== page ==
Rejection is a dead end. I can't pursue it anymore. The whole subject now depresses me. I'm tired and it's time to move on. It's time to get over it.

The motivational concept behind this column, originally, was as simple as it was vague: comb through the used bins at local record stores, take a statistical reading on the relative abundance or paucity of particular titles being resold for cash, and then utilize that data as a springboard to comment on what the kids decidedly aren't listening to these days, and why.

It seemed a promising idea, and I was excited in my own cautious way. But if the crux was primarily sociological -- with a smattering of crank cultural criticism thrown into the mix -- it wasn't long before I went completely astray. I wandered. Not that anyone has noticed, but for the past five or six months, I've been chasing down and circling around the historical, philosophical, and slightly comedic manifestations and implications of rejection in rock music, sans data, sans used CDs -- the last refuge of a lazy man.

When, last month, I took as this column's centerpiece the facetiously tragic rejection of David Lee Roth for Sammy Hagar in the once-vital group Van Halen, I realized -- as Bob Mould once put it in a song -- that the needle had hit E. I'd taken, like many desperate amateurs before me, a flying fuck at a rolling donut. I could only hope that it was amusing. It surely embarrassed me, as the subject was partly autobiographical. As the Red Rocker said so incriminatingly, "there's only one way to rock" -- and then blatantly ignored his own advice. (What a reject!)

So, to make a long story short, I'm rejecting Reject Roundup. This should come as no surprise. Dwell long enough on anything, and it slowly and certainly evolves from theory to praxis. So long! I'm entitled to this farewell.

Surely, there's no bitterness in this decision, only a poorly earned and hastily manufactured sense of exhausted relief. As everyone knows, the act of rejecting is infinitely more liberating than the hell of being rejected. Rejection blows. But before I bid a vaporous adieu to the wafting fumes of my creativity on this issue, I'd like to take the opportunity to get a few things off my rejection-heavy chest.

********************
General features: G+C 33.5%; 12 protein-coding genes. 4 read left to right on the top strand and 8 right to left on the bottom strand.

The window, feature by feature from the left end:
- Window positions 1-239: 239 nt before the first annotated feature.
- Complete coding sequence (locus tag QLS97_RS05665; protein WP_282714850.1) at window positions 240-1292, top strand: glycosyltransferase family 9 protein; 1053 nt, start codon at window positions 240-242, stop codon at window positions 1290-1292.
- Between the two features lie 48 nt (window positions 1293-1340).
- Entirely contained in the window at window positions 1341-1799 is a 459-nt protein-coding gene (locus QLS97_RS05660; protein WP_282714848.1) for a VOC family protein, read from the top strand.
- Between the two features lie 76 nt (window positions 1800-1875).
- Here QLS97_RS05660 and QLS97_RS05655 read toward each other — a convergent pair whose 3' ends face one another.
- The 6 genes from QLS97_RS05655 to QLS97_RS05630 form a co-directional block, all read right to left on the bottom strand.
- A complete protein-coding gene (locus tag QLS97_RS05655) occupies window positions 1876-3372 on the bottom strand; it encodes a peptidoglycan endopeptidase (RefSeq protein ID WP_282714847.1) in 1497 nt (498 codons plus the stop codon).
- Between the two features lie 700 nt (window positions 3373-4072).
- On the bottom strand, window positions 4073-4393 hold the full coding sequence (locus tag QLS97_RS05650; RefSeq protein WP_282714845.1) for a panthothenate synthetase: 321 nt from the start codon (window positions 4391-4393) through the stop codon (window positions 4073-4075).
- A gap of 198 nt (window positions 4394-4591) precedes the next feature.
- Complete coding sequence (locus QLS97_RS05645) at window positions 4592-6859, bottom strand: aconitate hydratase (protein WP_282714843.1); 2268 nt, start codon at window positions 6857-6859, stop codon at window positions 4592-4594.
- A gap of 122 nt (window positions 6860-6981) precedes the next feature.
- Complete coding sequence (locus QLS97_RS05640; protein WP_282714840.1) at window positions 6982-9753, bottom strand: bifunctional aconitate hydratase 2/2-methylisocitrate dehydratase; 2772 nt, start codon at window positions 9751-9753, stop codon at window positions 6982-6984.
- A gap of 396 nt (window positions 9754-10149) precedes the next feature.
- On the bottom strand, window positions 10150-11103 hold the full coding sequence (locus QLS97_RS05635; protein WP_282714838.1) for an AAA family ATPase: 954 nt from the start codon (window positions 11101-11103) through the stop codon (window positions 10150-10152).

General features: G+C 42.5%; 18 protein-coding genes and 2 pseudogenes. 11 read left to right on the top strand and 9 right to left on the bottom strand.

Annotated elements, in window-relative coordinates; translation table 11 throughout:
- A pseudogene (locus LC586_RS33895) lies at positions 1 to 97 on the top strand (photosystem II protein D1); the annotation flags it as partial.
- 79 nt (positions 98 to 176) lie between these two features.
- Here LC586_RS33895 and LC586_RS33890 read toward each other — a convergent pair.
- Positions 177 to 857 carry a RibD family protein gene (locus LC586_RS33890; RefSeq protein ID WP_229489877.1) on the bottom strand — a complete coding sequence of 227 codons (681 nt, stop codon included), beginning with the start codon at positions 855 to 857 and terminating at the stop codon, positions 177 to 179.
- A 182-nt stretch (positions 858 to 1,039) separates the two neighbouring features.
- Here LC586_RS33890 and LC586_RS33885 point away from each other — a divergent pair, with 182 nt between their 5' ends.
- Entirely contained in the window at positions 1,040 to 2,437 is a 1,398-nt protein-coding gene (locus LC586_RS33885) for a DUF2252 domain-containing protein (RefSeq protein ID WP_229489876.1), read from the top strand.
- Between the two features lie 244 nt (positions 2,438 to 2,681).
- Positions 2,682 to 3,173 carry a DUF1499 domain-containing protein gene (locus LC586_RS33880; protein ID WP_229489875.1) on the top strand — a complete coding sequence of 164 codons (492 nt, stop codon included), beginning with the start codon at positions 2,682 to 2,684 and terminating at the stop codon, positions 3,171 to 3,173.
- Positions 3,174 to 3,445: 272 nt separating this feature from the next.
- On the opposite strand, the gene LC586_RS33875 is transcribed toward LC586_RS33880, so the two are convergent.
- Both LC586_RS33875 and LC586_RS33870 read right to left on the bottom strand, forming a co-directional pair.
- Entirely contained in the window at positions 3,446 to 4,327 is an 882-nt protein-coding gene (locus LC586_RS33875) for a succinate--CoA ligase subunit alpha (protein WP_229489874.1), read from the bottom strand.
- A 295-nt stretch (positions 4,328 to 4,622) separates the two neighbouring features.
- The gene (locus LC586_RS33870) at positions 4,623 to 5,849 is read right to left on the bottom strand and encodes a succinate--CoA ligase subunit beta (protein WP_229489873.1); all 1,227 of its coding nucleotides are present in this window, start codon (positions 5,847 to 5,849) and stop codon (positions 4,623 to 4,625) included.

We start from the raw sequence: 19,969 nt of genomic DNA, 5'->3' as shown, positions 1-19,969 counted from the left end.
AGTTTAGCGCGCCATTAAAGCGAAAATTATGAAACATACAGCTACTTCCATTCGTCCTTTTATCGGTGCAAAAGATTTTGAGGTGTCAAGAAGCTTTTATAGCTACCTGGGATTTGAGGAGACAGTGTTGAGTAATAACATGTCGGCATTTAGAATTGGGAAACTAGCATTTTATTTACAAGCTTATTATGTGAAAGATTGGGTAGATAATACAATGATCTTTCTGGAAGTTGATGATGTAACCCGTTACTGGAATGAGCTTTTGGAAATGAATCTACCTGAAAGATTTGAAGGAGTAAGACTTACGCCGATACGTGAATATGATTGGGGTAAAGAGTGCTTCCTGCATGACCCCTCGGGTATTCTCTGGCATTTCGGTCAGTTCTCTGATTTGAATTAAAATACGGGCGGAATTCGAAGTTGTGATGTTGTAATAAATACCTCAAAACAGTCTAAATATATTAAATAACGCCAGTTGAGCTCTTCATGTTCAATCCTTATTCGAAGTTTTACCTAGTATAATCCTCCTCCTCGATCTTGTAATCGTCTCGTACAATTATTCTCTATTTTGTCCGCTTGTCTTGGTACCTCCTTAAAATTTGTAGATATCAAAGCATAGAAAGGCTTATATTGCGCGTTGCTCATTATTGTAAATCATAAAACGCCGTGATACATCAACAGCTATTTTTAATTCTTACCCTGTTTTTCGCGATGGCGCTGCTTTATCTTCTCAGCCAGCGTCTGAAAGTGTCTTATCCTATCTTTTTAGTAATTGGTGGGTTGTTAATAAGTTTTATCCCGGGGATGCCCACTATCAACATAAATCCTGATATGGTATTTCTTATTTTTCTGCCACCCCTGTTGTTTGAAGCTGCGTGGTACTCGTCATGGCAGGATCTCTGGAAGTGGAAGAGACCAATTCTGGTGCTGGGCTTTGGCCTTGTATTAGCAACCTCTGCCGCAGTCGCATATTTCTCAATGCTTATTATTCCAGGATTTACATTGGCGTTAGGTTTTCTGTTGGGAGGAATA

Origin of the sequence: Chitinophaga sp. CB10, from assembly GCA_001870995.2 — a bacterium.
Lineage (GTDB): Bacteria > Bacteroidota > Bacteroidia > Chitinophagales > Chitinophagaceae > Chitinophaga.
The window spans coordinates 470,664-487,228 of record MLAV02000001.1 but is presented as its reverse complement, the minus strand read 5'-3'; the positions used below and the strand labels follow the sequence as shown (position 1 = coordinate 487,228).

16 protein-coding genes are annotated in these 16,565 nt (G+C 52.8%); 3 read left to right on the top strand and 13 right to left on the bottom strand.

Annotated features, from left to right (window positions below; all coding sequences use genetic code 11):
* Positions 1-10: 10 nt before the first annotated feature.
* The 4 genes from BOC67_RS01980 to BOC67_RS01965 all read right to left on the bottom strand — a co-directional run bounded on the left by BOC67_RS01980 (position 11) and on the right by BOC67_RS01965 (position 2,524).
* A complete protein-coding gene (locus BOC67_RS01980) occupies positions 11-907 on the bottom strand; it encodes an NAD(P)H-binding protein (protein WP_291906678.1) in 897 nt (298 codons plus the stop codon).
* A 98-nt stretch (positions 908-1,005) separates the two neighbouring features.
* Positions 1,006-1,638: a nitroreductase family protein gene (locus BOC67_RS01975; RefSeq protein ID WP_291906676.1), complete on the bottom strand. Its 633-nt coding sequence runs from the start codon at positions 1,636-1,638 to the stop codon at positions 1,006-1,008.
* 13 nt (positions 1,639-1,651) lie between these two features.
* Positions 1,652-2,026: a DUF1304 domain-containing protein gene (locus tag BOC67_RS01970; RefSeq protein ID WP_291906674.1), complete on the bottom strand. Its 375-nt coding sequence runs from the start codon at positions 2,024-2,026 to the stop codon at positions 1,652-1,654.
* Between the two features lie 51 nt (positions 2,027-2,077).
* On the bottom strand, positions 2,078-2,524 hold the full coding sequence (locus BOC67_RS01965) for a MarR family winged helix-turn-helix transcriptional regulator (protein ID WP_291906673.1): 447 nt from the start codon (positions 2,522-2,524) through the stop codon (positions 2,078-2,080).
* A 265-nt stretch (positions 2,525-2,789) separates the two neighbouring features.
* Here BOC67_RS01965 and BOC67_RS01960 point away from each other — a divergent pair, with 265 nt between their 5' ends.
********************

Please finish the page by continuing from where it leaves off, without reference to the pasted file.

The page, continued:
First of all, in keeping with the rejection of rejection, I'd like to say that I reject out of hand the fantastic, fanatic proliferation of rejectable CDs themselves. The reason I opted early on against browsing the used racks for column fodder was the unbelievable abundance of new releases -- sold-off, discarded, or otherwise. There are way too many bands out there, way too much new music flooding the market, and far too much B-grade shit to choose from. This is democratic consumerism at its unfettered free-market worst: endless choices springing from meritless opportunity. On this point, unfortunately, I agree with the assessment of Baudelaire and countless other modernist European sniffs: The arts are the specific domain of an elite, inspired aristocracy, even in a society where no aristocracy exists.

Absolutely everyone has the personal right -- nay, the human duty -- to be creative, to express themselves in melodic catharsis, or whatever melts your butter. But that right, in too many instances, is unchecked by a much-needed hierarchy of quality control. Playing in clubs is fine -- even if your band sucks ass -- but not everyone deserves to enter the fray of the permanent. Devaluation, mediocritization, musical anemia, and Silverchair have been the general results of the shotgun blast heard round the inbred world of rock music. I'm all for a renaissance: This ain't no renaissance. This is an era of regressive banality atrophying into a senseless multiple-choice quiz where nobody wins. There's too much and yet so little. Somehow, I blame the Bill Gates generation for this self-indulgent avalanche of self- produced, prefab, digitized dreck.

There's only one thing to do when you hit a dead end: turn around and go back the other way. It will be a long road to recovering my formerly Zen attitude about music. From here on out, I will try to accept everything, or almost everything, or at least some things I might have once rejected too quickly. Until that time comes, I'll keep my mouth shut.